- About Us
- Urban Youth Academy
- School of Empowerment
- School of Entrepreneurship
In 1918, Akron was faced with the responsibility of meeting the social needs of its increasing Negro population. A group of Negro citizens headed by Attorney Thomas E. Green, Reverend R.A. Jones, Reverend E.J. Jackson, Mr. & Mrs. Williams Hardy and Mrs. Elbertha Turner asked the local Y.M.C.A. authorities for assistance. In April 1919, the Y.M.C.A. responded by employing Mr. George W. Thompson to coordinate Negro activities. Little was accomplished for the next few years. In 1924, Mr. Homer C. Campbell, Assistant Treasurer of The Firestone Tire and Rubber Company met with Mr. T.M. Fletcher who was advocating for Negro youth. Mr. Campbell brought the problems of this population to the attention of Mr. Harvey S. Firestone, Sr. In 1925, The Firestone Tire and Rubber Company pledged $10,000 ($1.1 million in today’s money) to be used for work with the Negro citizens of the community. These funds were administered by the Better Akron Federation and governed by a Board of Trustees that was charged with the responsibility of allocating public funds.
Having no background through which they could interpret the social needs of the Negroes in the community, the Board appointed a five-member committee to study this particular phase of community organization and make recommendations. On this committee were Dr. Park Noble, President of The University of Akron; Mr. C.W. Seiberling, Vice President of The Goodyear Tire & Rubber Company; Mr. E.S. Babcox, President of Babcox Publishing Company; Attorney J.B. Huber; Mr. Charles Herberick, President of The Depositors Savings and Trust Company and Mr. Homer C. Campbell. In March 1925, a meeting was called at the home of Mr. Harvey S. Firestone, Sr. to reveal the work of the committee. Invited to this meeting was Mr. George W. Thompson, the Negro secretary at the Y.M.C.A. On that night, in the home of Mr. Firestone, the Association for Colored Community Work (the Association) was born. In the beginning the Association functioned under two separate boards. The Board of Trustees, a white governing body was responsible for the finances of the agency and controlled the titles to the property. The Board of Directors, a Negro group of men was responsible for creating and conducting programs of the agency, which would meet the needs of the colored citizens of the community to the greatest extent possible with its limited facilities and budget. During the years the Association accepted the responsibility of functioning as a clearing house for all types of problems in which Negroes were involved.
For example, it aided in the adjustment of difficulties in industry and in all places of employment where race was a factor. The Association for Colored Community Work assisted in the development of projects, such as Elizabeth Park, and advocated for coloreds in the workplace, such as public schools and the rubber factories. Mr. George W. Thompson continued to see more in the future for Negroes in Akron. In 1944, Mr. Thompson hired Mr. Raymond R. Brown who was a student at The University of Akron to help run the Association. Under the leadership of Thompson and Brown, the name of the agency was changed from the Association for Colored Community Work to the Akron Community Service Center.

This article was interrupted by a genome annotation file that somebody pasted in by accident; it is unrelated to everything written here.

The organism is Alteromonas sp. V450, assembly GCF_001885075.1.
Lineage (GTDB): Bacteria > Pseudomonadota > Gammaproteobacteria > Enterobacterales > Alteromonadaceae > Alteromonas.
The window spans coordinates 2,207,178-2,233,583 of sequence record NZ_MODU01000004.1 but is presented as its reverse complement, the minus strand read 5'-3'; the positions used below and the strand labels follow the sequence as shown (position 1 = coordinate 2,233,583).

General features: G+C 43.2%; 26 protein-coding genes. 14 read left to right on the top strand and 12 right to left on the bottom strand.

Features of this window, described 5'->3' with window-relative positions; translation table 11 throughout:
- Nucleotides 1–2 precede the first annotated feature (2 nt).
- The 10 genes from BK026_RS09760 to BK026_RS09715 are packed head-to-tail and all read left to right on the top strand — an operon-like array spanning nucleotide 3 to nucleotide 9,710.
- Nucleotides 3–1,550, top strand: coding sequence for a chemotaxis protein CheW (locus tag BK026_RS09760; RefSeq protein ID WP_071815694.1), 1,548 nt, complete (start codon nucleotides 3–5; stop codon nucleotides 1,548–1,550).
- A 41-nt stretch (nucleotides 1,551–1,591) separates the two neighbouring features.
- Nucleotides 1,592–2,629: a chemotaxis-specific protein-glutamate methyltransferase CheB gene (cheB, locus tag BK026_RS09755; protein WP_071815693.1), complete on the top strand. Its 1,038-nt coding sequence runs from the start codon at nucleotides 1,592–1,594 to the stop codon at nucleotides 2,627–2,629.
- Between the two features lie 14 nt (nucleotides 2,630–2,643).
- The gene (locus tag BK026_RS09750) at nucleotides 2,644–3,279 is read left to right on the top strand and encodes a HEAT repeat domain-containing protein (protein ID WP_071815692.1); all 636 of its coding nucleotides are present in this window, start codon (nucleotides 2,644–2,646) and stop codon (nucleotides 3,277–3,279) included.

In 1910, prior to the formation of Akron’s Association, a policy-driven organization was founded in New York called the National Urban League. The guiding principle of the Urban League was: “Let us not work as colored people nor as white people for the narrow benefit of any group alone, but together as American citizens for the common good of our common city, our common country.” Akron became the newest National Urban League affiliate in March 1925.
With its location on Perkins Street, the Center was significantly hampered in its ability to provide services. In May of 1950, a new Akron Community Service Center and Urban League was constructed at 250 East Market Street. This new facility included all the amenities that were lacking for the Negro community. It became a fully equipped community center including a gymnasium, swimming pool, meeting rooms, classrooms, library, lounges and a kitchen. In the 1960s, an auditorium was added. It became the safe haven for the Negro community and offered recreational programs for children and adults when no other facilities in Akron would allow them through the doors. This facility has served the community well for over 50 years.
Established in 1925, the Akron Urban League’s greatest achievement during its first 20 years was its leadership in getting Blacks introduced into the rubber industries and accepted to a greater degree as citizens in the Akron community.
In 2007, a new facility was constructed on Vernon Odom Boulevard, following a successful five-year capital campaign. The current building is handicapped accessible and includes computer labs, class and meeting rooms, office space, a banquet hall and a day-care facility.
Throughout its history, the Akron Urban League has remained a solid foundation in the Akron community. It has continued to serve thousands of people each year by providing programs and services that emphasize education, job training and entrepreneurship: the paths to self-sufficiency. It remains one of over 100 affiliates of the National Urban League and continues to be a driving force behind the employment of African Americans and other minorities in the community.
The Akron Urban League offers each person who walks through the door the keys to the American Economic Ladder—
EDUCATION, EMPLOYMENT & ENTREPRENEURSHIP.